A brutal storm ripped through southwestern Minnesota in April and snapped 2,000 power poles. Worthington Public Utilities kept the lights on with a seat-of-the-pants microgrid.
Transmission Line-Siting Under EPACT: Shortcut or Short Circuit?
The 2005 Act, designed to streamline projects, may fall short of that goal.
The Energy Policy Act of 2005 (EPACT) 1 established a new regulatory framework for the siting of electric transmission projects. Under EPACT, the Federal Energy Regulatory Commission (FERC), in certain circumstances, has the authority to site transmission projects in National Interest Electric Transmission Corridors designated by the Department of Energy (DOE). The political debate continues as to whether federal or state regulators should have the final authority to site electric transmission, but for now, EPACT is the law of the land.
However, the scope and application of this statute are unresolved, leaving many unanswered questions and potential pitfalls for those who must site new transmission projects.
The goals of EPACT were to streamline the siting process and to provide a federal “trump card” for projects delayed at the local level. The statute clearly is a compromise solution, however, and it is far from clear whether these goals have been achieved.
The Oversimplification Problem
The principal problem presented by EPACT is its failure to provide a clear delineation of federal and state authority. The standard “sound bite” summary of EPACT is that FERC now has “backstop” siting authority for transmission projects when the state regulatory authority does not act within one year to approve a project. Like most sound bites, this is a gross oversimplification.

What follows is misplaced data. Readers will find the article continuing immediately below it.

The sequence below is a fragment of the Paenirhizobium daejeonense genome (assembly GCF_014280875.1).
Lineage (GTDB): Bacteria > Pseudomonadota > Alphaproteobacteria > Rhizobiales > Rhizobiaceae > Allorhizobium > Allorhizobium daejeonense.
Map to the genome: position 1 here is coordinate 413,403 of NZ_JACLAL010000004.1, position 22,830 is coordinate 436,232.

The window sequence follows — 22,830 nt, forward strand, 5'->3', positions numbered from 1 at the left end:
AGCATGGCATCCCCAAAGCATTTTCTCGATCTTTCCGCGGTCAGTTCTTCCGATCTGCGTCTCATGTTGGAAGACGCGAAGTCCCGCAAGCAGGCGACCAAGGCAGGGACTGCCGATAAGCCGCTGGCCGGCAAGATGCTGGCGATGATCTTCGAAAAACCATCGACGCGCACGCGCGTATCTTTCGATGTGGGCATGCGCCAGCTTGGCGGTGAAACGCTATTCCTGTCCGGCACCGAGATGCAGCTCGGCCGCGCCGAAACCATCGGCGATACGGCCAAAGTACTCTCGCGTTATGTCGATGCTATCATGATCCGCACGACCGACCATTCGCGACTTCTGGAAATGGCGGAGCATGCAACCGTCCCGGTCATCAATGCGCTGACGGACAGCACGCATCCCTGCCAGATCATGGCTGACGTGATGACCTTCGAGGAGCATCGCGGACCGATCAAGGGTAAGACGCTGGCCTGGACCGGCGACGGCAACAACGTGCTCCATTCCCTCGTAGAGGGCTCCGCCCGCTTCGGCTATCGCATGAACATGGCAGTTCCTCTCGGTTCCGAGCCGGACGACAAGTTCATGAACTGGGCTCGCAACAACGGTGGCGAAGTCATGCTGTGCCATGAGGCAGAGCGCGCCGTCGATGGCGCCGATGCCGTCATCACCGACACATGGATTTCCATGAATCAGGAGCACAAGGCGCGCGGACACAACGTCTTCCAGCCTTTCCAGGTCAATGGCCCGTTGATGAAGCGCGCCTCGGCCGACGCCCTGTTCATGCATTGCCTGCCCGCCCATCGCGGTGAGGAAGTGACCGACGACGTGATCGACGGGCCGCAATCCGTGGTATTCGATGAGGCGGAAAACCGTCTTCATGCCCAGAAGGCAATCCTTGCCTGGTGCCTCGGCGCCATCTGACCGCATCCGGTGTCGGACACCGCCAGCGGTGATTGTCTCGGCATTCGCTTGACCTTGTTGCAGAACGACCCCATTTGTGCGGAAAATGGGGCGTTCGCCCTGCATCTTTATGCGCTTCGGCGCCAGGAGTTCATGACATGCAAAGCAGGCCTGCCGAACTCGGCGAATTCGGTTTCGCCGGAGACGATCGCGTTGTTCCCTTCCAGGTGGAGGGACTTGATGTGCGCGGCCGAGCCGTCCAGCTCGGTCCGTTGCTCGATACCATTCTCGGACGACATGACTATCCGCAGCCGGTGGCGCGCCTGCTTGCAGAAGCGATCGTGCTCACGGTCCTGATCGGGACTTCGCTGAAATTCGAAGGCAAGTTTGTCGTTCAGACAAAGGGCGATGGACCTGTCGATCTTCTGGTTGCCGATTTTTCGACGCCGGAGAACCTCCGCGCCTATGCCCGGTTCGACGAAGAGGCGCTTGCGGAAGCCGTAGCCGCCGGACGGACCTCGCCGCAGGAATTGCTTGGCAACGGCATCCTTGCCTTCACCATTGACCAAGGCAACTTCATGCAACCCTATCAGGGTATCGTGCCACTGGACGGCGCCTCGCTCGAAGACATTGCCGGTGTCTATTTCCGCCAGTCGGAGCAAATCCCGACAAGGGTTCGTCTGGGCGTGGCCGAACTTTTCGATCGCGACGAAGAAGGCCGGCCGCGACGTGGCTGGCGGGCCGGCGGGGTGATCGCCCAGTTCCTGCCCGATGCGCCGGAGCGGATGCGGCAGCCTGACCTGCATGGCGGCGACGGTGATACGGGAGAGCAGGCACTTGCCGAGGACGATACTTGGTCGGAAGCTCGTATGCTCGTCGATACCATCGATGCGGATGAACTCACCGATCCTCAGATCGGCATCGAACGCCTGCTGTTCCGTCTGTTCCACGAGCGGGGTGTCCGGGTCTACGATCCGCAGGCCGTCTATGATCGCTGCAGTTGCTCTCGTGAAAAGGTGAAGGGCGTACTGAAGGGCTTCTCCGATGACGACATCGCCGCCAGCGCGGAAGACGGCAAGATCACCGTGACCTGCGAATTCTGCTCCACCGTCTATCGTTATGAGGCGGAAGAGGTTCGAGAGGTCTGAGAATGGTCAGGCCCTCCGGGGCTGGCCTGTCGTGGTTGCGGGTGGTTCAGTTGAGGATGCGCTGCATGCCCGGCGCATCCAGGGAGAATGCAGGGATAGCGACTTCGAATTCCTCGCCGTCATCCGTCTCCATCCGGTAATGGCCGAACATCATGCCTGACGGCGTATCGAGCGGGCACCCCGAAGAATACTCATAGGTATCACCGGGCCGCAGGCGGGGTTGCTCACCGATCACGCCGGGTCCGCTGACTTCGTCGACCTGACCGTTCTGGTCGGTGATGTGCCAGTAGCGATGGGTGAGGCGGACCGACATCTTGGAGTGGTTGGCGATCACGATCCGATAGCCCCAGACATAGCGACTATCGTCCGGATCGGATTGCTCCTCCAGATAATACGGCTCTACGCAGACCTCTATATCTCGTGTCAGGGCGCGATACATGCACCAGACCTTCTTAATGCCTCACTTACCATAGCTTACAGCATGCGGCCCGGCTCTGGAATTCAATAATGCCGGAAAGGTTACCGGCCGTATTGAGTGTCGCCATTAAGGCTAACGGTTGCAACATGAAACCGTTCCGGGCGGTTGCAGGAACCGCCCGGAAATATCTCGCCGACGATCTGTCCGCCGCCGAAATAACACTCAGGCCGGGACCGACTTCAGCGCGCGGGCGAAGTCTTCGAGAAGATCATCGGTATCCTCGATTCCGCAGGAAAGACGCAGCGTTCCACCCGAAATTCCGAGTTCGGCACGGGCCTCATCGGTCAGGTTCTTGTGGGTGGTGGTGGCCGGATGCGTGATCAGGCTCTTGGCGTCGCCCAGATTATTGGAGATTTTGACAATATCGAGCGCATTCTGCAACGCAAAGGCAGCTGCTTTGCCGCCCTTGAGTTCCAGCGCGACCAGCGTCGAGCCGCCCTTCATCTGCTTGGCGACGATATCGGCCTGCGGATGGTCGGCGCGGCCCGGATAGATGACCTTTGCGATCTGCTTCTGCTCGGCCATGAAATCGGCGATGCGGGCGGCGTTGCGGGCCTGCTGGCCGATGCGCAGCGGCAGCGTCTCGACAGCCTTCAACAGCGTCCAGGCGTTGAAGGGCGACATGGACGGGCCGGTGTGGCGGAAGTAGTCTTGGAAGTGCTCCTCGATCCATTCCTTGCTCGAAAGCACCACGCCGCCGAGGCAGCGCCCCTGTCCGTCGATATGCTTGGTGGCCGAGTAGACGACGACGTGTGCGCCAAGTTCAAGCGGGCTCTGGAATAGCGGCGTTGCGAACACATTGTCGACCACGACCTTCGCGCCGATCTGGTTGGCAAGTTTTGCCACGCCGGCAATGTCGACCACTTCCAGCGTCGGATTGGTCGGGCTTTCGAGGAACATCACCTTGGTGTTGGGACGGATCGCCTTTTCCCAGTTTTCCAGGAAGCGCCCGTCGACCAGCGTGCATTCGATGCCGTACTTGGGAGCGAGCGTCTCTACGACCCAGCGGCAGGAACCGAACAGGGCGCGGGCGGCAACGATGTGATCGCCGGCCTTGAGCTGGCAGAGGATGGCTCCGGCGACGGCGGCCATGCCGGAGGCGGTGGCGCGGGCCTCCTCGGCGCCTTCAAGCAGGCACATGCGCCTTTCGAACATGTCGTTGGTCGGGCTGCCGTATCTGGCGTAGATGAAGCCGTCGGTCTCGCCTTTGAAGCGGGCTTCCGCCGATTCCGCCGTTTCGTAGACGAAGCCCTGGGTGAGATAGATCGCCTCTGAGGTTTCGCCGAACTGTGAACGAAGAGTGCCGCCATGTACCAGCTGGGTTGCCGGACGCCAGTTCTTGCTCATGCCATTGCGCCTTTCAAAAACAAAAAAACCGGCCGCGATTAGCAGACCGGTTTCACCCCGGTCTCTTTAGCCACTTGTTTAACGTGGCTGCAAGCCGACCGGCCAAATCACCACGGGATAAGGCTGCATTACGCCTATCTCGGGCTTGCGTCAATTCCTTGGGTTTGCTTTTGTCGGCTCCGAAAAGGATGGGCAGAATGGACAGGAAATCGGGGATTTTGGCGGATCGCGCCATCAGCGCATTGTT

Under EPACT, FERC will have siting authority over transmission projects located in national corridors if:
• The state does not have the authority to approve the siting of the facility or to consider the facility’s interstate benefits;
• The applicant does not serve end-use customers in the state; or
• A state has siting authority and it withholds approval for more than one year, or conditions approval in such a manner that does not significantly reduce transmission congestion or is not economically feasible. 2
Where these criteria are met, EPACT shifts the jurisdiction over permitting and siting of electric transmission projects from state and local authorities to FERC. Pursuant to EPACT, FERC issued Order 689, implementing regulations for filing permit applications to site transmission facilities. FERC’s authority, however, is limited and dependent on: (1) the DOE national-corridor designations; (2) who will be served by the proposed transmission facility; (3) the entity proposing the transmission project and the state’s ability to regulate such entities; (4) the authority of the specific state public utility commission (PUC) to consider the interstate benefits of a project; and (5) the timing of state regulatory review. Only the right combination of these elements will vest FERC with transmission-siting authority.
Prior to EPACT, the siting of electric transmission projects was a local process involving approvals from the state or local government. State PUCs reviewed the permit applications pursuant to their statutory authority. For example, the Pennsylvania PUC has jurisdiction to approve siting of all high-voltage transmission lines